literary analysis of Frankenstein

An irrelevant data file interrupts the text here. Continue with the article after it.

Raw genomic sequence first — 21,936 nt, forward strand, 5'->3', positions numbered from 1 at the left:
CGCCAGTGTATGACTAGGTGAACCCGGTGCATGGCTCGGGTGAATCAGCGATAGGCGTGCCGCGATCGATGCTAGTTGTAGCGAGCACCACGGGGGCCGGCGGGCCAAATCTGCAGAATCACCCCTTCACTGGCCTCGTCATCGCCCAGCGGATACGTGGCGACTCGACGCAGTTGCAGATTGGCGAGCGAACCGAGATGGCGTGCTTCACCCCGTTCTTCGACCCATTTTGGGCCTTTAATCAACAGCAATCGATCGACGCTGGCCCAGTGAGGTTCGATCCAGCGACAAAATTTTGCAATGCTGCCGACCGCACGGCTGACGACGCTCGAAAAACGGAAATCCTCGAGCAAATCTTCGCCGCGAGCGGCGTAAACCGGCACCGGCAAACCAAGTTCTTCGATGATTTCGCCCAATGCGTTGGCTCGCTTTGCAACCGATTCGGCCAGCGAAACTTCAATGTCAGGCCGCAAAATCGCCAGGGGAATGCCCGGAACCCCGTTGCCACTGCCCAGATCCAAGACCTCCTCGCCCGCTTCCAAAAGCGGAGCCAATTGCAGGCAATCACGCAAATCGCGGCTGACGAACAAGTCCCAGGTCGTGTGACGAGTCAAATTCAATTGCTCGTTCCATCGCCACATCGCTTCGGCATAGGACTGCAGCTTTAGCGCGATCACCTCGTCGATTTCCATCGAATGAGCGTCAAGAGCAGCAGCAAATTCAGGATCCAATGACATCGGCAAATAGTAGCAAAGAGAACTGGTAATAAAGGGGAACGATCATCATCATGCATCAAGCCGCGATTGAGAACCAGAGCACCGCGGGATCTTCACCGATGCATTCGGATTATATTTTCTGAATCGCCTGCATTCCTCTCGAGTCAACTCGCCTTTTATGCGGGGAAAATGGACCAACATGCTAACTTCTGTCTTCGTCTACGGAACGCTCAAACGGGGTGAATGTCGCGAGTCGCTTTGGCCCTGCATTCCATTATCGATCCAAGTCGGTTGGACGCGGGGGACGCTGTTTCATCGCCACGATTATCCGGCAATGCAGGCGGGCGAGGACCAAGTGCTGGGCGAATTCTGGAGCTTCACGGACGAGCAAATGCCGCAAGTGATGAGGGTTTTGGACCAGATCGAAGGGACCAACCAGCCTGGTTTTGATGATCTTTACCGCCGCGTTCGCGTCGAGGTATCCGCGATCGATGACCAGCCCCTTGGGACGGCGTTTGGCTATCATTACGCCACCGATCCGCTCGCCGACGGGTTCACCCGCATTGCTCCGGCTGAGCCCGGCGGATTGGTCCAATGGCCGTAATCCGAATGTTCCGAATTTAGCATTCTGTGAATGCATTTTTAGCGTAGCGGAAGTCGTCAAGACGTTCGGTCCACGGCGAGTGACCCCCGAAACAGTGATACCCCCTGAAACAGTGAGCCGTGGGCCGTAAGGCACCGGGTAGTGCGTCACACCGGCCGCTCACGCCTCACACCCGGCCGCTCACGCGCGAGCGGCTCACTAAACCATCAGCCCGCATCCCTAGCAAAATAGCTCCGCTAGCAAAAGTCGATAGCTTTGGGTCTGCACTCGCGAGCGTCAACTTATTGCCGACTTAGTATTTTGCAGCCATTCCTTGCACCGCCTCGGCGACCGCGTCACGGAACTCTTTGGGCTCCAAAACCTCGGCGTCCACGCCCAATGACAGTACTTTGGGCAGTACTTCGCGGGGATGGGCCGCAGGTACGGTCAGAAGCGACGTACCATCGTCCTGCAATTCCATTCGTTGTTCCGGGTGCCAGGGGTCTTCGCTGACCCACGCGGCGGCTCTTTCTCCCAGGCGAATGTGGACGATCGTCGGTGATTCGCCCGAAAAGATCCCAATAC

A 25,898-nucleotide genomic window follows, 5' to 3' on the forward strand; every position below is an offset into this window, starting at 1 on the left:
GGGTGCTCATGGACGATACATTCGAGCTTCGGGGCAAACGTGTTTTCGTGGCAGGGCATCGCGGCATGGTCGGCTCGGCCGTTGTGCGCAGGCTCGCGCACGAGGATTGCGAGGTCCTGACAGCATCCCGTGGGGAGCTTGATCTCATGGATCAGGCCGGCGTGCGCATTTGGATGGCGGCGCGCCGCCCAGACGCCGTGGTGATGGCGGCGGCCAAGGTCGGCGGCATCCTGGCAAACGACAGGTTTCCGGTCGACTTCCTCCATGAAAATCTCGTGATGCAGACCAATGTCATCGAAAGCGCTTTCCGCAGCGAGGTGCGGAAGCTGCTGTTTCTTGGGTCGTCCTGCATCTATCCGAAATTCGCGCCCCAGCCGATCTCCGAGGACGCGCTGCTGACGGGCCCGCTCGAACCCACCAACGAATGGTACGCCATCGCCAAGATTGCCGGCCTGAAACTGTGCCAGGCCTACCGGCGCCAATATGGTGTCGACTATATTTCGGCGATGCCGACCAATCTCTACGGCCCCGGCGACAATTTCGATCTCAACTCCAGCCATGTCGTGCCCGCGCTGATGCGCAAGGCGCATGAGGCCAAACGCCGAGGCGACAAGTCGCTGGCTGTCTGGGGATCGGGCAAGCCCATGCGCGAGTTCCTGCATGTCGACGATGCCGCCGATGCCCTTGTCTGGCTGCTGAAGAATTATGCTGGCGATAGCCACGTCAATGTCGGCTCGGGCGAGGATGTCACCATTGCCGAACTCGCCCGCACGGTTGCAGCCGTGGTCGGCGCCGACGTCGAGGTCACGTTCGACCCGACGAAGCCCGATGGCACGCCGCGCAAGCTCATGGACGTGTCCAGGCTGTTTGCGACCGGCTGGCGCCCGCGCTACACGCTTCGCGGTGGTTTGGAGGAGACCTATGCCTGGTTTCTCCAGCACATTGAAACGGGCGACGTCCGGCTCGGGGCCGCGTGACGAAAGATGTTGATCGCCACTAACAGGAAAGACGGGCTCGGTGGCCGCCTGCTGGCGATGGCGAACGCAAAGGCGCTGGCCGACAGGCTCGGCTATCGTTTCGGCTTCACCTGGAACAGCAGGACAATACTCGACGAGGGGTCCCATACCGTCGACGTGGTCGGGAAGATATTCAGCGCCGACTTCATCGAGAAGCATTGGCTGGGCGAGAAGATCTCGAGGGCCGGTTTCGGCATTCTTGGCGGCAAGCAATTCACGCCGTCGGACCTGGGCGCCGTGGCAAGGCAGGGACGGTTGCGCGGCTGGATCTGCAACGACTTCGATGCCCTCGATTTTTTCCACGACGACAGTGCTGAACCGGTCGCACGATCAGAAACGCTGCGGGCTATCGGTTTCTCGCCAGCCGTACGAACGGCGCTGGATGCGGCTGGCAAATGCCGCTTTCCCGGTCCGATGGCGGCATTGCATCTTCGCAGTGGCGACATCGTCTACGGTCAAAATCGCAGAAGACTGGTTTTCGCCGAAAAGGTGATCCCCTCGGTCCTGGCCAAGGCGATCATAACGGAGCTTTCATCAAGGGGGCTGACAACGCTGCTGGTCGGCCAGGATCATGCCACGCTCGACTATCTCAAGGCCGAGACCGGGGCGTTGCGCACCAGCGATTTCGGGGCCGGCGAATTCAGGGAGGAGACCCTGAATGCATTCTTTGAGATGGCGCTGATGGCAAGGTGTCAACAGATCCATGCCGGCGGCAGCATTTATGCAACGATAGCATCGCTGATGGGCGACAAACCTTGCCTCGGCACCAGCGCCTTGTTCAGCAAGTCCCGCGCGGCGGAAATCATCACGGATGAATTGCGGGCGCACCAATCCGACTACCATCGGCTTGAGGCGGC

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Victor and the monster in Mary K. Shelly's Frankenstein are both dealing with this sort of half demon, half human internal battle, while heartache surrounds them. This twisted Gothic tale explores the relationship between creator and creation, and the universal need for love and acceptance from one's parents and society. Victor acts basically for his own interest and wants to see his name glorified by humanity. To achieve this goal, he makes extensive use of his knowledge of natural philosophy and Chemistry. He even foreshadows his own fate by saying “Natural philosophy is the genius that regulated my fate” (Shelly, 46). Victor is consumed by the desire to discover the secret of life, and after several years of research, becomes convinced that he has found it. When Victor creates the monster, his elated expectations of science being a beautiful resource has become his burden because he's created a horrid looking monster. Victor's desire to control and manipulate nature, becomes his down fall. Outward appearances are deceiving in this novel because the real monster is not in physical form. By trying to create life artificially and destroy death itself, Victor rises against natural laws; which have been ruling the world for millions of years and continues to til this day. Victor, at first, has this “God-like” perception of himself when he is successful at giving artificial life to his creation. But that soon changes when the physical attributes of his creation is in monster form. He then becomes afraid of the monster and treats him as an outcast like the rest of community does. Victor tries to run away and forget about the monster, but that is a nearly impossible task as well. Throughout the novel, Victor will never try to care for his creation or love him. Victor's unsurpassed disgust and embarrassment will keep him from taking responsibility towards what I can
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